Feed on

The Souls

I turn on the shower tap and soap myself and watch this little bubble and that little bubble grow and into the bathroom comes my great grandfather.  Holding up his rabbi’s robe, he climbs into the tub with me.  I am not afraid.  This is like a dream. I gently wash him, making sure to clean behind his ears with their sprouting white hairs.

Then his wife shows up, my great grandmother, and lumbers in.  She takes off her wig and I see her snowy hair cascade down her back.  My great grandfather soaps her and soundlessly I proffer a towel. I can’t understand a word they say for they are speaking in Yiddish and Russian.  It strikes me that they are dead souls, that Gogol was right, they are “as juicy as ripe nuts.”

Next, their daughter and her three brothers walk in, my grandmother and my grand uncles.  There’s hardly any room for so many souls in the little bathroom, but they immediately start an argument. Who gets to wear the black wool socks and who gets to deliver the single battered textbook to G-d. They use their fists and kick and scratch and it’s all I can do to stay out of the way, standing on the glistening toilet seat cover.

Finally, my mother and father come in, resplendent in white sailor suits, and ask who forgot the canapes.  They’ve no intention of letting a little thing like mortality impede their great catering business, at which they’re “making money hand over fist.”  My mother passes around vodka glasses and my father gives everyone a generous dollop of pickled herring on a cracker.

The bathroom now is so packed nobody can move but still we are eating and drinking.  They say souls that are disturbed never rest but flit to and fro, making trouble, and I believe it.  My great grandfather talks with his mouth full of herring about the Pogrom of Kishniev while my great grandmother chatters on about how to make Kasha Varnishkes so the noodles are just right.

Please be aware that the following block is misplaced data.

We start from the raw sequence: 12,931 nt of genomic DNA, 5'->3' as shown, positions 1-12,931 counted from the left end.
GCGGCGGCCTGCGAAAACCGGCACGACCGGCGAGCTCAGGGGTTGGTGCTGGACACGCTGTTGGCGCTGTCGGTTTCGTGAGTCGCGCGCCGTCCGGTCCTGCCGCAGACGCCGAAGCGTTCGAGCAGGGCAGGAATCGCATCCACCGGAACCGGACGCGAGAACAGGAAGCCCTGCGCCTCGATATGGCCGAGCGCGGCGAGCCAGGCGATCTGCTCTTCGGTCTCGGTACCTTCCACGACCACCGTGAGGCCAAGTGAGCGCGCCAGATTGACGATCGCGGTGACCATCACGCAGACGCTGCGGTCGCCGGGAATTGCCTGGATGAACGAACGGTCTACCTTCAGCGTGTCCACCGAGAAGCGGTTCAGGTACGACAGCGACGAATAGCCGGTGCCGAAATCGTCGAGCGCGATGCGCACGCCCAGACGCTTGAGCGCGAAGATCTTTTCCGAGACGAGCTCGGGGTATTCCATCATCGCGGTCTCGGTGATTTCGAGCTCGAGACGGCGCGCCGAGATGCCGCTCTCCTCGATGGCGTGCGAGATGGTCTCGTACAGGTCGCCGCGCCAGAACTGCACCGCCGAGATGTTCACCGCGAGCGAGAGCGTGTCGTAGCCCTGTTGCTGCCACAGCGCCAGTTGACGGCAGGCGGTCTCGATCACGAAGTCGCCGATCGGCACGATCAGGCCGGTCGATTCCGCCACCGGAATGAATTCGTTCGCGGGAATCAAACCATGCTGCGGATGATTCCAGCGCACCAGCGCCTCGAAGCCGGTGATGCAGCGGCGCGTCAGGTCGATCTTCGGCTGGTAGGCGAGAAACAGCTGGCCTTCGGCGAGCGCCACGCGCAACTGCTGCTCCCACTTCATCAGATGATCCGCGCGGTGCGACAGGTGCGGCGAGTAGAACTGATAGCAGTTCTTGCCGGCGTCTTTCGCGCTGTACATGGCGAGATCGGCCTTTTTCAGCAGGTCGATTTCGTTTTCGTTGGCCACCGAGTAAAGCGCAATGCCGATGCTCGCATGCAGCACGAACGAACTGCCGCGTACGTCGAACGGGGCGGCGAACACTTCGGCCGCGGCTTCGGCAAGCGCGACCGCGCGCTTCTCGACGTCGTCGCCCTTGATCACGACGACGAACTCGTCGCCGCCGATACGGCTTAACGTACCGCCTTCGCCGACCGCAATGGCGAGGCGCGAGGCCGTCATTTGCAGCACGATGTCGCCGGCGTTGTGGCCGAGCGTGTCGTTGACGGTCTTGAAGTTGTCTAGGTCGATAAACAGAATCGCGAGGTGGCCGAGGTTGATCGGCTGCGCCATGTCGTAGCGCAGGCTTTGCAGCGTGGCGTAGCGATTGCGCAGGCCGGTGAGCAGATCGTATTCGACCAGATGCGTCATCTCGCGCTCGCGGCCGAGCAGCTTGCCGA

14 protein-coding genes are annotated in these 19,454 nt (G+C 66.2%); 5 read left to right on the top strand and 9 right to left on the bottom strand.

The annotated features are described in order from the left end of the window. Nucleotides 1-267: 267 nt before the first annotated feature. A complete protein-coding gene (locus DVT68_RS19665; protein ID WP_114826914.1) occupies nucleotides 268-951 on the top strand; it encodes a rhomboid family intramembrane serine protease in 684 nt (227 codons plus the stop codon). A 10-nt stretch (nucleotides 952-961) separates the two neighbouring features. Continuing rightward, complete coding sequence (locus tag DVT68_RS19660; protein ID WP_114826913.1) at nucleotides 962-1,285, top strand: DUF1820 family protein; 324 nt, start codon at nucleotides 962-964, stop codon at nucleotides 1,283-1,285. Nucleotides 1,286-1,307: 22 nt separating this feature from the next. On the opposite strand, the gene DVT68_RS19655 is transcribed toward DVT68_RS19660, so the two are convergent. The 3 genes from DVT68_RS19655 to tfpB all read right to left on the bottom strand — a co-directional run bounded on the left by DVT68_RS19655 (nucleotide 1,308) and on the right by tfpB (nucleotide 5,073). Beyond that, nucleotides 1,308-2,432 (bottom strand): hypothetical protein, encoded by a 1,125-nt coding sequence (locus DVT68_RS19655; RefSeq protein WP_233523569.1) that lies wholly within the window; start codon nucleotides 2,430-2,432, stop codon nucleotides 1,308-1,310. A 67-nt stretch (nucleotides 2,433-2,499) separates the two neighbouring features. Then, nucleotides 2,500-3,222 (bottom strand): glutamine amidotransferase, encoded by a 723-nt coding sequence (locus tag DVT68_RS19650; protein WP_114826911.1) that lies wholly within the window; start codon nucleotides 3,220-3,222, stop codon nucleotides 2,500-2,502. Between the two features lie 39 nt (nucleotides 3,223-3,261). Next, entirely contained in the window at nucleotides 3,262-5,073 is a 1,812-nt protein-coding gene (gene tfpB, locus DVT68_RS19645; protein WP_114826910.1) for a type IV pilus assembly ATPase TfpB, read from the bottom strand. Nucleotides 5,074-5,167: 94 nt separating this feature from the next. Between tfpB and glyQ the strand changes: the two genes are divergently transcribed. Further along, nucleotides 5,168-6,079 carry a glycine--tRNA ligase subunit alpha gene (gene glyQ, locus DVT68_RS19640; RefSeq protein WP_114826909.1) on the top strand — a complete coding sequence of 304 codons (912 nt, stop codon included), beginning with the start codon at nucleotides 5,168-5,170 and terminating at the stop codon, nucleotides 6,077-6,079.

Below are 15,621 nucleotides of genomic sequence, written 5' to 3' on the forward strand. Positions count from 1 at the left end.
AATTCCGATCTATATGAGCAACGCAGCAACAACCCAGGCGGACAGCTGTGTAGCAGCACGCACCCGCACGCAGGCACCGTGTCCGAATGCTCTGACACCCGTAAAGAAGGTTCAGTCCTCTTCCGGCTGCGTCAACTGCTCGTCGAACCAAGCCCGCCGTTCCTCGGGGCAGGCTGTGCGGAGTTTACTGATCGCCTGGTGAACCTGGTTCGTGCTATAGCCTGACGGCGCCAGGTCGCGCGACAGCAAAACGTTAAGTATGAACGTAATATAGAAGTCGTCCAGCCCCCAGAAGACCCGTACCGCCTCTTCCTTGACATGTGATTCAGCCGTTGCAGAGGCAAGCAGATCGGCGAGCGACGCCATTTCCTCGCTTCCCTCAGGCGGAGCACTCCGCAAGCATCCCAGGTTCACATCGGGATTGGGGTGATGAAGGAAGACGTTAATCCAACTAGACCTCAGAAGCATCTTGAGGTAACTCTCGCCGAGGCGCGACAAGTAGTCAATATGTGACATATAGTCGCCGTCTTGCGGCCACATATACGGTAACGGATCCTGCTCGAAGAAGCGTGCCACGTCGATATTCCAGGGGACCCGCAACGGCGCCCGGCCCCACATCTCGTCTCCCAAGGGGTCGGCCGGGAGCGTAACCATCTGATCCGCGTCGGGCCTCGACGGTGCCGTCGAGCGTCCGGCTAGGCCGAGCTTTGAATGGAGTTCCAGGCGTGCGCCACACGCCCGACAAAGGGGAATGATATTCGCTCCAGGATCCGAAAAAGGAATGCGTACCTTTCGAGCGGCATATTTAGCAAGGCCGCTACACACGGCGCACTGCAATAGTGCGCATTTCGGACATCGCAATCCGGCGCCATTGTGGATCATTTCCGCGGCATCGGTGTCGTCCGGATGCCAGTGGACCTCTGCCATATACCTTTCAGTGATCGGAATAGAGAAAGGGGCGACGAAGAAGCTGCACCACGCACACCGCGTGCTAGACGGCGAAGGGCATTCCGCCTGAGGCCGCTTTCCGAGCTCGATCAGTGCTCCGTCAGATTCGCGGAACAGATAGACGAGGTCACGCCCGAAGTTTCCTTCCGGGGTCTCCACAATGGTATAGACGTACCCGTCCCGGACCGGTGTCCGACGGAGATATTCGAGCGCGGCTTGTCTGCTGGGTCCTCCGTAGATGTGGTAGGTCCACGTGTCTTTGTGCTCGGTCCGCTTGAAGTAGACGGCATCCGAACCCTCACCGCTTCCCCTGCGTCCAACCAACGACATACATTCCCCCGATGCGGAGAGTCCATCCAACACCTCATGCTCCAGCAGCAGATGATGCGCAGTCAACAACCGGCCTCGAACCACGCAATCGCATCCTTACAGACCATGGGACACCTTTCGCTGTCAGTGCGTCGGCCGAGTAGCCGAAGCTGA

My grandfather shows up and all hell breaks loose.  “Why are you always late?” my grandmother shouts shrilly, and her brothers join in.  As you can see they don’t like my grandfather one bit.  “Too lazy, too dreamy, writing verse instead of working in the butcher shop,” my grandmother says.  For these things I love my grandfather all the more.  We hung out together when he was alive, and read Milton.

From my perch on the toilet, I try to call them to order.  They are busy enjoying the gefilte fish loaves my father and mother smuggled in past the gatekeeper.  The shower is still on and a fine mist has covered them all.  They link arms, all except my grandfather, and dance in a circle, crushing the vodka glasses underfoot and sloshing water over the floor.  My mother wears the gefilte fish serving tray on her head.  Quietly, I open the bathroom door and slip out.

– Alison Carb Sussman’s poetry has appeared in Cutthroat: A Journal of the Arts, Willows Wept Review, the Meridian Anthology of Contemporary Poetry, Eclipse, Slipstream, and elsewhere.  She lives in New York City.